I am struggling to frame proper equations for the following two-dimensional mass spring System:

1D Model

Basics first: I started with a simple one-dimensional mass-spring System to model something like a Crash of two rail vehicles:

1D Mass Spring System

The two masses m1 and m2 are the Center of Gravities of the two rail vehicles, while the two springs with their corresponding stiffnesses k1 and k2 model the differences in stiffness of the two colliding wagons. By assuming the mass m3 to be 0, the displacement $S_{M}$ of m3 can be calculated as:

$$ S_{M}=\frac{k_{1}S_{1}+k_{2}S_{2}}{k_{1}+k_{2}} $$

2D Model

Now I was wondering how this model applies to oblique Scenarios and whether we could consider longitudinal and lateral stiffnesses rather than the 1D springs. enter image description here

So I split the springs from the 1D model into two springs with separate stiffnesses k1_long, k1_lat, k2_long and k2_lat. The question is now, how the red m3 moves, based on the Forces applied to it through the 4 springs.

My first Approach would have been to decompose the Forces into their x and y components but then I Need to decompose a spring into a x_component spring and a y_component spring, of which I don't know the stiffnesses.

Do you see a possibility to get the movement of m3 (=Connection Point of two wagons) based on the known movements of the other masses and the stiffnesses of the springs?

  • $\begingroup$ Is this a statics problem, a dynamics problem, or a vibration problem? $\endgroup$ – John Alexiou Sep 22 '15 at 15:50
  • $\begingroup$ It's a dynamic Problem, as the two wagons Keep moving over time $\endgroup$ – Marcus Sep 22 '15 at 16:00
  • $\begingroup$ So something with zero mass will have infinite acceleration if there is a net force applied to it. So if $m_3$ is small compared to the forces applied you are going to get garbage or unstable results. $\endgroup$ – John Alexiou Sep 22 '15 at 16:03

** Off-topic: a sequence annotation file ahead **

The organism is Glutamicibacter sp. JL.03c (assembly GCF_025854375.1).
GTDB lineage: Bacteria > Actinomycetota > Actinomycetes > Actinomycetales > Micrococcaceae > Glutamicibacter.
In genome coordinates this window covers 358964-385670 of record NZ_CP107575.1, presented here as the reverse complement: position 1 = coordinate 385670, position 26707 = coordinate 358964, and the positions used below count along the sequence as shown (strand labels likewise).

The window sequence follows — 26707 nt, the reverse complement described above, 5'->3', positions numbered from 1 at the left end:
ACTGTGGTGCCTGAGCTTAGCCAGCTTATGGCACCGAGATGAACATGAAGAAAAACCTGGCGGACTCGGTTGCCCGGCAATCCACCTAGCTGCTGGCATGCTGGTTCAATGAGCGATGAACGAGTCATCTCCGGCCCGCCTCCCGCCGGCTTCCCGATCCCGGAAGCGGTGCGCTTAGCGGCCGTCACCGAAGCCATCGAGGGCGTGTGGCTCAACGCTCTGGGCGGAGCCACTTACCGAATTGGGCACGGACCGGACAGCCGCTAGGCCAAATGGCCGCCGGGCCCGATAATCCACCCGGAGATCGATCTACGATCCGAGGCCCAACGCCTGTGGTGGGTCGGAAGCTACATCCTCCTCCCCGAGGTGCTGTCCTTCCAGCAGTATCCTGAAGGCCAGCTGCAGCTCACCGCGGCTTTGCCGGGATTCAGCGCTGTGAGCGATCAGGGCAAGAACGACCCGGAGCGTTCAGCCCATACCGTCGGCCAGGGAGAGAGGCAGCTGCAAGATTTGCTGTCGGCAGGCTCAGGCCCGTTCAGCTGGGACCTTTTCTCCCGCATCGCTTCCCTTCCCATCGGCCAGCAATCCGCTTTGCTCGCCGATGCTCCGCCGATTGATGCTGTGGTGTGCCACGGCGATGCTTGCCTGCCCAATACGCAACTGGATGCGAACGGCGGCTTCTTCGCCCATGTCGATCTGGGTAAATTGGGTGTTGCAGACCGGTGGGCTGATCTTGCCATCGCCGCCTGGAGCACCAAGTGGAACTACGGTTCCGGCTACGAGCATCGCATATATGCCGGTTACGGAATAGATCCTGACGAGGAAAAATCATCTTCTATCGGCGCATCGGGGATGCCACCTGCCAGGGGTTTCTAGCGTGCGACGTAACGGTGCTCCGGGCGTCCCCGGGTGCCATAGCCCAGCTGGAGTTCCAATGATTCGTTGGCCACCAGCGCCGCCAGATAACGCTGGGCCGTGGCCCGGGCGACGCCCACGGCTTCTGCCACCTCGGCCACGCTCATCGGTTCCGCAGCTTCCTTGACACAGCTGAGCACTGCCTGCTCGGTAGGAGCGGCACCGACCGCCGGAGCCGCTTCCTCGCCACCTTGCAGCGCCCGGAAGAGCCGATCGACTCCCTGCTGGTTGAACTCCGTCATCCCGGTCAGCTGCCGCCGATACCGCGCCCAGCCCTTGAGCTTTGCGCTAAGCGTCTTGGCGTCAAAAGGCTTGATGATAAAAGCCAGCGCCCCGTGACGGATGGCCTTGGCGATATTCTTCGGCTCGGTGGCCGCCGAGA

• $\begingroup$ So are the two $m_1$ and two $m_2$ masses connected somehow? It is not clear from the diagram at all. Are lat/long always perpendicular or when $m_3$ moves they change the angle between them? $\endgroup$ – John Alexiou Sep 22 '15 at 16:04
  • 1
    $\begingroup$ What you are asking for is not a simple force problem. You would have to model the behavior of the crumpling cars with continuum mechanics. There are programs for that, but it takes years to develop them and the learning curve us very steep. No mass-spring model is going to give you even remotely useful results. $\endgroup$ – CuriousOne Sep 22 '15 at 19:19

Each side of the contact point has a 2×2 stiffness matrix defined in local (body) coordinates

$$ \begin{align} {\bf k}_1^{\rm body} & = \begin{vmatrix} k_1^{\rm long} & 0 \\ 0 & k_1^{\rm lat} \end{vmatrix} & {\bf k}_2^{\rm body} & = \begin{vmatrix} k_2^{\rm long} & 0 \\ 0 & k_2^{\rm lat} \end{vmatrix} \end{align}$$

Now if each body has a 2×2 orientation (rotation) matrix defined by the angles $\psi_1$ and $\psi_2$ then

$$ \begin{align} {\bf R}_1 &= \begin{vmatrix} \cos\psi_1 & -\sin\psi_1 \\ \sin\psi_1 & \cos\psi_1 \end{vmatrix} & {\bf R}_2 &= \begin{vmatrix} \cos\psi_2 & -\sin\psi_2 \\ \sin\psi_2 & \cos\psi_2 \end{vmatrix} \end{align} $$